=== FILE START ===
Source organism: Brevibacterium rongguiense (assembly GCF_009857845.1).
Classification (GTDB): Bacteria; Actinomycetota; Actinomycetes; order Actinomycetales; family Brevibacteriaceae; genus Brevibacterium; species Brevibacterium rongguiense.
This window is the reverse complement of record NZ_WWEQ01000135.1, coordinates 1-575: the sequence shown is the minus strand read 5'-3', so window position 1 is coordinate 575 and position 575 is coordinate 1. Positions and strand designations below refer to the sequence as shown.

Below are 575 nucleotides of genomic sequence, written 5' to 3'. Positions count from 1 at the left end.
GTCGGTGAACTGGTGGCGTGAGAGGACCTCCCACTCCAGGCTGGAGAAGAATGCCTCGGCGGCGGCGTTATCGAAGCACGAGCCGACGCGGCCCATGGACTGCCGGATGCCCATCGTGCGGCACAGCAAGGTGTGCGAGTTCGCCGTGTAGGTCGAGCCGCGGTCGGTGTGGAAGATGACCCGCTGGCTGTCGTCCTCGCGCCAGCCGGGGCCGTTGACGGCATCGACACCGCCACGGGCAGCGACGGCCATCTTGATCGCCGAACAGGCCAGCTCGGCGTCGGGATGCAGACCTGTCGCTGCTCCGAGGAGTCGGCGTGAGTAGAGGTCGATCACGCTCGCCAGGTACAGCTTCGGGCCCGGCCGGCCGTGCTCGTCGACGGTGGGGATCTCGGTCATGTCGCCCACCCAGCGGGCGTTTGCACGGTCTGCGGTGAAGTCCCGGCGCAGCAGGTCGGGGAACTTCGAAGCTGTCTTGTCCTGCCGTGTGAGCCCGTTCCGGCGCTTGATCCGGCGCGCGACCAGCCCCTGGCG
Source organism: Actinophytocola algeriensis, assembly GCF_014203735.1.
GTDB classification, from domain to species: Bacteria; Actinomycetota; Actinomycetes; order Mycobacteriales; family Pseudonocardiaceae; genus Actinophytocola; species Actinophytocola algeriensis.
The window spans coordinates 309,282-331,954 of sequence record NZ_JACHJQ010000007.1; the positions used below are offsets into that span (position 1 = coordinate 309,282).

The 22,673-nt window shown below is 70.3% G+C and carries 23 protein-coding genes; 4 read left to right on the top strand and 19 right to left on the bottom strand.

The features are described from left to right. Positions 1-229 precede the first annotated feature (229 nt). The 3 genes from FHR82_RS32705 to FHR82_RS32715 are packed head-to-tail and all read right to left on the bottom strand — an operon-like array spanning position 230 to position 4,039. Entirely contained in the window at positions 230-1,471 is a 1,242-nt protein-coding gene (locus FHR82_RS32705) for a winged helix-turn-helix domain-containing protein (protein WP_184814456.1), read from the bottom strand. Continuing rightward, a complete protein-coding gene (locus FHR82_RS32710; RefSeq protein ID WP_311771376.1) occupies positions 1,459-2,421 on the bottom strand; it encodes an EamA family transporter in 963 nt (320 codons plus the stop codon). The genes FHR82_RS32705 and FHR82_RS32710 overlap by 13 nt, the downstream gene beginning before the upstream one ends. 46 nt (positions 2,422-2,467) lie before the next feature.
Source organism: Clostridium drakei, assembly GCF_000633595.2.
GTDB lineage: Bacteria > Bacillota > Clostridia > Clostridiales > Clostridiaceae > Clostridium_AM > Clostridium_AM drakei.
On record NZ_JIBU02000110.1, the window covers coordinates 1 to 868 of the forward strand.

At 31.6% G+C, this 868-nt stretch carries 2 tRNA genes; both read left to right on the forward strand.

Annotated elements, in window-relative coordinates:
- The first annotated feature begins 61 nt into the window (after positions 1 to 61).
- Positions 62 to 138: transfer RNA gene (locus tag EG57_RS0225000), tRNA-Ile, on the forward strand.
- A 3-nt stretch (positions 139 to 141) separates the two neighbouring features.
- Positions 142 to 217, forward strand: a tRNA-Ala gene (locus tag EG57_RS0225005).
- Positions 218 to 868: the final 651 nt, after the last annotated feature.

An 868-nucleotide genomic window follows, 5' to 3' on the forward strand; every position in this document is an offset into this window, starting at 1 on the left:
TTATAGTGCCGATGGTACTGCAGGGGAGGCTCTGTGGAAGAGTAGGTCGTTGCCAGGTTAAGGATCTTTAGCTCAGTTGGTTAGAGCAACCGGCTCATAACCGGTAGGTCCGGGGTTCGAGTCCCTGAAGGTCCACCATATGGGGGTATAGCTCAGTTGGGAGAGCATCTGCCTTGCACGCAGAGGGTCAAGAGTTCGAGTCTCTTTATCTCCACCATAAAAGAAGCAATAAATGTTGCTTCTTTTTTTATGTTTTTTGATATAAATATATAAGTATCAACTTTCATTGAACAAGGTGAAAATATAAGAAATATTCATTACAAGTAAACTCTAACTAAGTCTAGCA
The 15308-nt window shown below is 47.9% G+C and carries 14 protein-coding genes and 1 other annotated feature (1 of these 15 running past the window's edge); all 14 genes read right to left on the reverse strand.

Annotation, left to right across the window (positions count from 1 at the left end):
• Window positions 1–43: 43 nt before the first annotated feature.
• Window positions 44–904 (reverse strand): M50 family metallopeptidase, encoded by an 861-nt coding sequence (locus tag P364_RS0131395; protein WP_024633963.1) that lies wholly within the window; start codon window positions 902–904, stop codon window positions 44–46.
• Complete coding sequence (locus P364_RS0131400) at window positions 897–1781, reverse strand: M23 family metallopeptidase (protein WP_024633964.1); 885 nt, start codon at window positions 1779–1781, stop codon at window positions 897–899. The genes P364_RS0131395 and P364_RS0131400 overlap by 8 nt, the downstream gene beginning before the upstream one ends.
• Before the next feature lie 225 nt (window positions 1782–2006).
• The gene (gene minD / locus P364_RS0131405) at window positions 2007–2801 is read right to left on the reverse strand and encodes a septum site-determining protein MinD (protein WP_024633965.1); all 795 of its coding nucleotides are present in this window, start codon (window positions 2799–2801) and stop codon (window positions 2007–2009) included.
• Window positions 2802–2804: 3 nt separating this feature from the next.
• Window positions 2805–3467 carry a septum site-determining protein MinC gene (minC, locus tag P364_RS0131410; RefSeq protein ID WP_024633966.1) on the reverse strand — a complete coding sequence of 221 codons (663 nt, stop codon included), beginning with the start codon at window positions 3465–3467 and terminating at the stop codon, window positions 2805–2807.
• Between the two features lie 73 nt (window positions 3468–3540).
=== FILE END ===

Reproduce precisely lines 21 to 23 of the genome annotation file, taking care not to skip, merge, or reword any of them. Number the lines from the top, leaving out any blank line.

An 868-nucleotide genomic window follows, 5' to 3' on the forward strand; every position in this document is an offset into this window, starting at 1 on the left:
TTATAGTGCCGATGGTACTGCAGGGGAGGCTCTGTGGAAGAGTAGGTCGTTGCCAGGTTAAGGATCTTTAGCTCAGTTGGTTAGAGCAACCGGCTCATAACCGGTAGGTCCGGGGTTCGAGTCCCTGAAGGTCCACCATATGGGGGTATAGCTCAGTTGGGAGAGCATCTGCCTTGCACGCAGAGGGTCAAGAGTTCGAGTCTCTTTATCTCCACCATAAAAGAAGCAATAAATGTTGCTTCTTTTTTTATGTTTTTTGATATAAATATATAAGTATCAACTTTCATTGAACAAGGTGAAAATATAAGAAATATTCATTACAAGTAAACTCTAACTAAGTCTAGCA
The 15308-nt window shown below is 47.9% G+C and carries 14 protein-coding genes and 1 other annotated feature (1 of these 15 running past the window's edge); all 14 genes read right to left on the reverse strand.